1864: City Nicknames

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City Nicknames
This place has so many demonyms. Northlanders. Fair Folk. Honey Barons. Lake Dwellers. Treasurers. Swamp Watchers. Dream Farmers. Wellfolk. Rockeaters. Forgotten Royals. Remote Clients. Barrow-Clerks. The People of Land and Sky.
Title text: This place has so many demonyms. Northlanders. Fair Folk. Honey Barons. Lake Dwellers. Treasurers. Swamp Watchers. Dream Farmers. Wellfolk. Rockeaters. Forgotten Royals. Remote Clients. Barrow-Clerks. The People of Land and Sky.


Ambox notice.png This explanation may be incomplete or incorrect: stub
If you can address this issue, please edit the page! Thanks.

Cities often have official or unofficial nicknames. For instance, St. Louis, MO, is known as "Gateway to the West" among several other nicknames. The nicknames typically invoke some historical or geographic feature of the city, but can sometime be opaque to those not familiar with the city.

Black Hat appears to believe they are near New York City, despite the skyline being clearly recognizable as St. Louis due to the Gateway Arch. However, the nickname he gives is neither a common New York nickname (such as "The Big Apple") nor a St. Louis nickname. Megan tries to correct him, but it becomes clear that Black Hat is making up nicknames. Many of his suggestions are puns for real nicknames of other places.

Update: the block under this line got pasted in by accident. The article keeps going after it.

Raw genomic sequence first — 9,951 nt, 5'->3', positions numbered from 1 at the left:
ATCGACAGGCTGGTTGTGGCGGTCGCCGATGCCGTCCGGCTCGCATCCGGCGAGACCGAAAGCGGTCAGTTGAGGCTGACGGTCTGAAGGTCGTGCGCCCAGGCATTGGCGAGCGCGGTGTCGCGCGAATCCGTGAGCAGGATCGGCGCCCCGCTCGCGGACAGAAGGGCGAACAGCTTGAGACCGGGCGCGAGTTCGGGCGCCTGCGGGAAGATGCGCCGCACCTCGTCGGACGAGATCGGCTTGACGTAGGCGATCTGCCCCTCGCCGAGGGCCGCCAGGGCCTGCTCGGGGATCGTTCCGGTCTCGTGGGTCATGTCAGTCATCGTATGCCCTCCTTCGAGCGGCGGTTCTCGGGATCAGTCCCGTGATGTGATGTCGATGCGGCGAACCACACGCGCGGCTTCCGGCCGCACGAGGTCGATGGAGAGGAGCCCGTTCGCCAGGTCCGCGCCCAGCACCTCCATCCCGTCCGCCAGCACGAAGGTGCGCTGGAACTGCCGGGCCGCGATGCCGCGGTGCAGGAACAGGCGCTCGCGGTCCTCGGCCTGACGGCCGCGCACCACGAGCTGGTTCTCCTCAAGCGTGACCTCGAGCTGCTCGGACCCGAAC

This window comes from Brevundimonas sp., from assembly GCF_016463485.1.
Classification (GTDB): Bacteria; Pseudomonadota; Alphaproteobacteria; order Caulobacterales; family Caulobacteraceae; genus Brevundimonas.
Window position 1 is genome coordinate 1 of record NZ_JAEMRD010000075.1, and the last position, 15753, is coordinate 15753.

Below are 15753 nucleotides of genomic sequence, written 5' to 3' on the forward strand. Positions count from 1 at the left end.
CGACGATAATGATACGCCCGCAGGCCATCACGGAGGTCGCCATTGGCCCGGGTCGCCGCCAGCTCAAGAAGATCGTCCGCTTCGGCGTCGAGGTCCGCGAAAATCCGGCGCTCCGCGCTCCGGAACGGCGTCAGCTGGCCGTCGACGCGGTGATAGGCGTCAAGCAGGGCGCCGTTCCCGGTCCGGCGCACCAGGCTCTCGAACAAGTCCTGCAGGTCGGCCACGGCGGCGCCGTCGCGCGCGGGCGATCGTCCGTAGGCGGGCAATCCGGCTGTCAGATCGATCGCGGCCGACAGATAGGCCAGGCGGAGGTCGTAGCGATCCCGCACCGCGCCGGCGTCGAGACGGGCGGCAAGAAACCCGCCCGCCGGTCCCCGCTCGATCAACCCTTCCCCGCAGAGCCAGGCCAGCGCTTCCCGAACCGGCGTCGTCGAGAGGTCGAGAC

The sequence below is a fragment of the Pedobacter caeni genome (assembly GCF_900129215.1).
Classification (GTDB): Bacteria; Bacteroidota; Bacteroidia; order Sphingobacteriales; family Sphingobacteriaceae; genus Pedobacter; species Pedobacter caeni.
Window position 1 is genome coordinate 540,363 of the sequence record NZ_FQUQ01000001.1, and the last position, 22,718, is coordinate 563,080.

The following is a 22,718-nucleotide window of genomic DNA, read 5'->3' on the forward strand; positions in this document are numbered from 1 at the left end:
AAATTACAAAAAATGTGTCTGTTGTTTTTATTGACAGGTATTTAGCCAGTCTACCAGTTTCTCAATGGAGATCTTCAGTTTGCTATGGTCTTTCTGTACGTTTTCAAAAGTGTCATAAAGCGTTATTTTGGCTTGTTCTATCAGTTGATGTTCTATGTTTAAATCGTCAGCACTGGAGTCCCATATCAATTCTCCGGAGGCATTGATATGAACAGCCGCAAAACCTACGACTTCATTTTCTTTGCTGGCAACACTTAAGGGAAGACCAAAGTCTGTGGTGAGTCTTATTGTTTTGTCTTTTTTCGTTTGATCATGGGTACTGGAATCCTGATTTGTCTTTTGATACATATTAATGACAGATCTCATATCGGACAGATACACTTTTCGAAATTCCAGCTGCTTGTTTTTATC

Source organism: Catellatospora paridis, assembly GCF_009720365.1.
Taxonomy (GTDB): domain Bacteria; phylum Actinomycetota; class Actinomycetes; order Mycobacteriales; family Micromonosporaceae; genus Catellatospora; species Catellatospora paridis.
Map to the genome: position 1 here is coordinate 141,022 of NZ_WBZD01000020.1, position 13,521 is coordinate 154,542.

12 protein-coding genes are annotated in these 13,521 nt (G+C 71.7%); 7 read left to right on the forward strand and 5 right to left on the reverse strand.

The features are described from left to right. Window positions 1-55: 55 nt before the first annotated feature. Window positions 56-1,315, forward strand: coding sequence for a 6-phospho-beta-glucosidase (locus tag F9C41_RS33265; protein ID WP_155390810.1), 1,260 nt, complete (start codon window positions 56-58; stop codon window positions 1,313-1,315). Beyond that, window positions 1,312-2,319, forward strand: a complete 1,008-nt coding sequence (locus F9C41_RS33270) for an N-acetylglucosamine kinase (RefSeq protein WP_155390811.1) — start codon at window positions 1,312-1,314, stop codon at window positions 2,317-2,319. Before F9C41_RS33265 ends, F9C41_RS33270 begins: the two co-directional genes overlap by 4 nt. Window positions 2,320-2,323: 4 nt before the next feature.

The title text contains made up demonymns in the same pattern. A demonymn is a word for the people who live in a particular place. They are typically derived from the name of the place (e.g. "St. Louisan" for people from St. Louis), but some regions have an informal demonymn that can be used colloquially by those familiar with the place to refer to its residents.

Nicknames and Demonyms

City nickname in comic Reference Explanation
The Hot Tamale Hot Tamales